After a full days travel on Thursday it was a relief to hit the Bedford Swan Theatre and do the unloading and preparations for the show. This relief was also largely due to the fact that we actors scuppered off for some relaxation time, while the crew worked their magic.

It quickly became apparent to me that Bedford was a lovely little town full of lovely people. And swans. I was chauffeured over to my hosts home and was instantly charmed by the couple. And not just because Sue answered the door in her dressing gown.

Just having reached retirement, and a spry seventy, respectively, Sue and John welcomed me into their home with open arms, a cup of tea, and plenty of theatre stories. They were champions all weekend long.

This ‘tour’ of Accidental Death was actually just a wonderful opportunity for dedicated theatre enthusiasts to meet, re-meet, share stories food and drink and enjoy some high-quality amateur theatre.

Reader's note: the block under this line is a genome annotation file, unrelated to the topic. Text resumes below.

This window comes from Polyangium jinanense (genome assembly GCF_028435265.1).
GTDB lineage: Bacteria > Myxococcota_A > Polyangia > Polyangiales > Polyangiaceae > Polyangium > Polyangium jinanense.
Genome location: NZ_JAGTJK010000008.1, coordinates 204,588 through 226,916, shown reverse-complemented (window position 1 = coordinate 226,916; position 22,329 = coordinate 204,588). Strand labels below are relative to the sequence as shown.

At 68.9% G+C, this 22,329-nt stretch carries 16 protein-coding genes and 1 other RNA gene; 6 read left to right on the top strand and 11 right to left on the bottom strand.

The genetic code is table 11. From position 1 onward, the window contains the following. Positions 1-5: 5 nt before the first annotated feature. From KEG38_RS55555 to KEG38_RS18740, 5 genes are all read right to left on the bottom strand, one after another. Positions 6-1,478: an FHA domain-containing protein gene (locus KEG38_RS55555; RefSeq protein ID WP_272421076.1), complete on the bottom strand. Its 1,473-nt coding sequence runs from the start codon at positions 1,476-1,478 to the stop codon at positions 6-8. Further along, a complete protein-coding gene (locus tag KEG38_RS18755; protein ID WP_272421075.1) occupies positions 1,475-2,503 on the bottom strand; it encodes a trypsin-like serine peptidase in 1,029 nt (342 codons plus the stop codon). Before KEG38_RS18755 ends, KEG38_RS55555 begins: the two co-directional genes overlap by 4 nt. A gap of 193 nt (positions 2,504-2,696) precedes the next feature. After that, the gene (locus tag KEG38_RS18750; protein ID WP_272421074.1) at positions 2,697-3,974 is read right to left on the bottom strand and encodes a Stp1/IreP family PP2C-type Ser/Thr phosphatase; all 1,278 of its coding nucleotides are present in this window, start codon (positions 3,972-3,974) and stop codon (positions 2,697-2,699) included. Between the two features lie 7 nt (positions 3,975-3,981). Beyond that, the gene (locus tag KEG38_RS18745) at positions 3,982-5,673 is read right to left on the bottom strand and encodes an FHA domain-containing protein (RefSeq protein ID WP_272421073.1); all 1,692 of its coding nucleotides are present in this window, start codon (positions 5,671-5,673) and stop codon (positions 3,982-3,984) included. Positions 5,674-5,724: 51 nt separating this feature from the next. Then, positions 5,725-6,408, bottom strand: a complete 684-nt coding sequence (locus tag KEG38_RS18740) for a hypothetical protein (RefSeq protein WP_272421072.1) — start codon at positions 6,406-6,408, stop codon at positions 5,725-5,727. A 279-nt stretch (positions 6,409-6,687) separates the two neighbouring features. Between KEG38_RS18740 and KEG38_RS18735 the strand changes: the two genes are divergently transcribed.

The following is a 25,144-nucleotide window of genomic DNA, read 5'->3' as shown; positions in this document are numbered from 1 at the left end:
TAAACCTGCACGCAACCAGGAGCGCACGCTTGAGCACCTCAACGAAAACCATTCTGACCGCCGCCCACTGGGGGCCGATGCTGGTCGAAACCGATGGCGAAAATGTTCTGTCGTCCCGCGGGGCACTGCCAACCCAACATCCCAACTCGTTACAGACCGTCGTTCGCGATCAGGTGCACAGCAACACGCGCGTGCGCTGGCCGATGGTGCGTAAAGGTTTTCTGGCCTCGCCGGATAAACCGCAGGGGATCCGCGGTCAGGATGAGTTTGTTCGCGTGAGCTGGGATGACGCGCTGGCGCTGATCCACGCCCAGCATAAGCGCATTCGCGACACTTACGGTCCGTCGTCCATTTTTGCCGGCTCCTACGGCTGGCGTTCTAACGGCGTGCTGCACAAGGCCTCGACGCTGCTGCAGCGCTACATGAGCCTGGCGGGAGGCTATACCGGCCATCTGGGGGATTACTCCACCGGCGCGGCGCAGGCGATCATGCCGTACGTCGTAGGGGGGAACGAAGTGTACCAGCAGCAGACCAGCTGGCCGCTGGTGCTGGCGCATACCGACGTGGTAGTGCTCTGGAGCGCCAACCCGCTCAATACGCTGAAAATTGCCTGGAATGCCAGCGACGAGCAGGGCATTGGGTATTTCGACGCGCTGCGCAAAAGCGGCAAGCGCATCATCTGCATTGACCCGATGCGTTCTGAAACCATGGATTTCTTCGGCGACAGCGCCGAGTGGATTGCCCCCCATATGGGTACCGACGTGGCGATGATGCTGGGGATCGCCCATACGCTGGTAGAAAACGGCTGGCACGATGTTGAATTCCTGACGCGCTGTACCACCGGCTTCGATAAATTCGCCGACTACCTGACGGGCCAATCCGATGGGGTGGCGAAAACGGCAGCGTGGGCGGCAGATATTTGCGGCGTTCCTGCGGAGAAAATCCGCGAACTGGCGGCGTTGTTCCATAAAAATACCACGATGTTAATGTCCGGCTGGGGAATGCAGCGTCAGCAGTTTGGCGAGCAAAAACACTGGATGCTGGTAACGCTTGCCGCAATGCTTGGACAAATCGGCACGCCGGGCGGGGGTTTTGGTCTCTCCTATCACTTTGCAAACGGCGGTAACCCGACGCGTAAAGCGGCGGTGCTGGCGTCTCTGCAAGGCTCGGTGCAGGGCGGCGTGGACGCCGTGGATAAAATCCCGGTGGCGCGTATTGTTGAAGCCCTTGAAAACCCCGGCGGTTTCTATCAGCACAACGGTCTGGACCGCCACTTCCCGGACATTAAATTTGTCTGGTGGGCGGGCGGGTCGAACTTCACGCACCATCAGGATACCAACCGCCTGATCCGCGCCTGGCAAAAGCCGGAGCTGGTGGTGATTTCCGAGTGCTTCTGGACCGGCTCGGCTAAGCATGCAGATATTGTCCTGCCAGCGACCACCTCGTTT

And that is indeed what happened. We came busting out of the gates, guns blazing and lit up Friday Nights show, to the delight of the entire crowd. This piece requires energy and rapid-fire delivery and the momentum built from the first laugh (five seconds in) all the way to the final round of applause.

Some fortuitous events conspired to make this go down:

– the two front rows consisted largely of gently drunk upper-formers who had studied the play in class
– A guy named John from the Bedford Theatre company, whose warm and raucous laugh sounded off all night long
-we all slept really well
-my awesome friend Lindsey came up (down?) from Oxford and we hung out before the show and after
-Constable Stevie Challens led us in a particularly spirited Theatre Haka before the show
-it was our biggest audience to date. Despite what we had been led to believe, a large, appreciative crowd turned up. And really enjoyed themselves.

It may have, in fact, been our best show. And the Indian food we went for afterwards may have been, the best curry I’ve ever had.